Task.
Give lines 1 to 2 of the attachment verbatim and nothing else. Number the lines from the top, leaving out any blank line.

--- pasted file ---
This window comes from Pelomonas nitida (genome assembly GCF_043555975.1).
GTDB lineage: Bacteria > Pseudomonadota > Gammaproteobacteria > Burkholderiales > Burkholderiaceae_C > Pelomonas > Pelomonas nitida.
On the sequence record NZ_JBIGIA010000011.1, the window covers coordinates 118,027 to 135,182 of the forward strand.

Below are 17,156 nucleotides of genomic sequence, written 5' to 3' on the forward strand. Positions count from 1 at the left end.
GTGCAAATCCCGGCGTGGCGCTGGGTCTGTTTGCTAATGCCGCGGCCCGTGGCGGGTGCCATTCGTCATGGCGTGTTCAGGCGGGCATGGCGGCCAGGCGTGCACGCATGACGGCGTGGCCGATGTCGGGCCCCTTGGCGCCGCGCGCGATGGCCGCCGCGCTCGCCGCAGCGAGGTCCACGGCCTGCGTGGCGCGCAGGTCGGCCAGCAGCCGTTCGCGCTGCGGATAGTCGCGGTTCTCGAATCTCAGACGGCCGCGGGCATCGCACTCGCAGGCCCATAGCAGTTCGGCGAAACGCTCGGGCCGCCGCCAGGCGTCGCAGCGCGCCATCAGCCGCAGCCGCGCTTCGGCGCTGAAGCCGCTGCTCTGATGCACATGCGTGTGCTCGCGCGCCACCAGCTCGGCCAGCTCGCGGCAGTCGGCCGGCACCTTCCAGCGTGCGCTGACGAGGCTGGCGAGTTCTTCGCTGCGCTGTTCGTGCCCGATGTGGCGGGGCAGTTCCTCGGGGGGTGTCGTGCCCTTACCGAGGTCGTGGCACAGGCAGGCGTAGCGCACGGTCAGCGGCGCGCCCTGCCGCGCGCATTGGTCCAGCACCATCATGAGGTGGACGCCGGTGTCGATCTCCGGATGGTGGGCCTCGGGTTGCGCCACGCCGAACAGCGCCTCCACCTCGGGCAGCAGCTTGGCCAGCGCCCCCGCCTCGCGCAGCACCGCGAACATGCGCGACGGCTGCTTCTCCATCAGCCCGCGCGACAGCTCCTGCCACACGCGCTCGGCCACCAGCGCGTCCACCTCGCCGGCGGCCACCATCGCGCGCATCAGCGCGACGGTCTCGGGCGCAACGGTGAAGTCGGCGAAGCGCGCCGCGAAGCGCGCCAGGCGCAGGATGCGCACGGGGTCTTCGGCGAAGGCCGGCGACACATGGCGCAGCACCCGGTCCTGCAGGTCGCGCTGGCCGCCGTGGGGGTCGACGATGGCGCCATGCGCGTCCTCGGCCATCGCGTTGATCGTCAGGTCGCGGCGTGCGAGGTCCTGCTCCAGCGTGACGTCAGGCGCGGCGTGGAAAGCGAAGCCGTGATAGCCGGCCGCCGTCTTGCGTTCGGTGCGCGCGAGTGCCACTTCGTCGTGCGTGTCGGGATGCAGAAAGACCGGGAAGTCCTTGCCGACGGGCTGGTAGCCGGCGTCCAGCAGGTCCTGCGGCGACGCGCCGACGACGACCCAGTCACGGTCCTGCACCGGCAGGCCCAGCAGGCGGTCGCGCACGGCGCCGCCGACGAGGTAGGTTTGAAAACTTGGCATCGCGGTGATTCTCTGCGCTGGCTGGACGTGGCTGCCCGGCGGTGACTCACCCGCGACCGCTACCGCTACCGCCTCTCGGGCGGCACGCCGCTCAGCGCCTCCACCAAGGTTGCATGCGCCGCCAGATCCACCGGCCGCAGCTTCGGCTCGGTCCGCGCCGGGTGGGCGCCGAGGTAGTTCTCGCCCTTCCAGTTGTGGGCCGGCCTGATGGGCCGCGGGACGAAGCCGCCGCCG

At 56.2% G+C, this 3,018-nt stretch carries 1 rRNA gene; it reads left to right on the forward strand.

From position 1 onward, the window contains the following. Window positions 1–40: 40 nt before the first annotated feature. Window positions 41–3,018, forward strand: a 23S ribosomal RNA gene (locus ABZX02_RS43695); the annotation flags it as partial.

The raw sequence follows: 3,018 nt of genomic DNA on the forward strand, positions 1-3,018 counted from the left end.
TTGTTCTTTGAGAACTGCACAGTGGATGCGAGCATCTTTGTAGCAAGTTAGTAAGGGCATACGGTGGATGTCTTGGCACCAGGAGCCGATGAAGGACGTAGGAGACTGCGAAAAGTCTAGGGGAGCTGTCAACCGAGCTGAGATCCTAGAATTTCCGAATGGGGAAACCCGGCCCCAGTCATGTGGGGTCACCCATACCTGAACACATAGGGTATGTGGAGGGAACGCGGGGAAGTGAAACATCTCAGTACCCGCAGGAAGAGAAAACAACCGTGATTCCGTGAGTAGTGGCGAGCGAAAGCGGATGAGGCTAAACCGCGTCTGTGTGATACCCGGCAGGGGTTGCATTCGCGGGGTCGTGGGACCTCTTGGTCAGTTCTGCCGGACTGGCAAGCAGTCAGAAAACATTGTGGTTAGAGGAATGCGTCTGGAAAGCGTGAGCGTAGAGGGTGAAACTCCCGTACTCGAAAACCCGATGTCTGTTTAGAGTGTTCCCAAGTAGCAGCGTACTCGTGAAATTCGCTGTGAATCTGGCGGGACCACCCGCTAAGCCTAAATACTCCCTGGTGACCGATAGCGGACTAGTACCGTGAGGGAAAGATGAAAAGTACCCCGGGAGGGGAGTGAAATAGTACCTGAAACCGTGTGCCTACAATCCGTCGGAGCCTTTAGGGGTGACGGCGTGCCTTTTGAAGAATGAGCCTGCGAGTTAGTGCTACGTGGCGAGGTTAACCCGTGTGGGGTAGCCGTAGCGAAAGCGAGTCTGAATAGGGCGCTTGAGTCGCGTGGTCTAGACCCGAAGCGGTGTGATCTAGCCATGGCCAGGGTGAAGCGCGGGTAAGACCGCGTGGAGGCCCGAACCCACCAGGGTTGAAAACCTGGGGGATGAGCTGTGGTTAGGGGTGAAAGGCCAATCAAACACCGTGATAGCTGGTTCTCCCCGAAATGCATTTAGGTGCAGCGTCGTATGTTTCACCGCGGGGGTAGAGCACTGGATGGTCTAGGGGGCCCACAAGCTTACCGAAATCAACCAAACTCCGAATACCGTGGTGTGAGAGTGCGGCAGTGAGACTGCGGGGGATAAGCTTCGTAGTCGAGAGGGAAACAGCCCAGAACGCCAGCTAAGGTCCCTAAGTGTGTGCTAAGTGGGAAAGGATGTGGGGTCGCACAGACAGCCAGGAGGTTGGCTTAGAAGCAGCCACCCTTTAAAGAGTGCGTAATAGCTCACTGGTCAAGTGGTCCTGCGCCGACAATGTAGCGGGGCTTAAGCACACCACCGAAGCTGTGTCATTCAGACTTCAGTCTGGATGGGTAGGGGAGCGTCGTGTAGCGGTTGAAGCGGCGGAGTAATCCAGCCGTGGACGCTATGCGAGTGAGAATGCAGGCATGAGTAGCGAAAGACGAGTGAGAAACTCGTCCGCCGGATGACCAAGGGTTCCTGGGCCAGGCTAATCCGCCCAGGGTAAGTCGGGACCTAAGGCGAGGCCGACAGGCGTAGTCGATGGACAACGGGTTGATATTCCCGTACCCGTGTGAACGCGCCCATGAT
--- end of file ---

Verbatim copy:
This window comes from Pelomonas nitida (genome assembly GCF_043555975.1).
GTDB lineage: Bacteria > Pseudomonadota > Gammaproteobacteria > Burkholderiales > Burkholderiaceae_C > Pelomonas > Pelomonas nitida.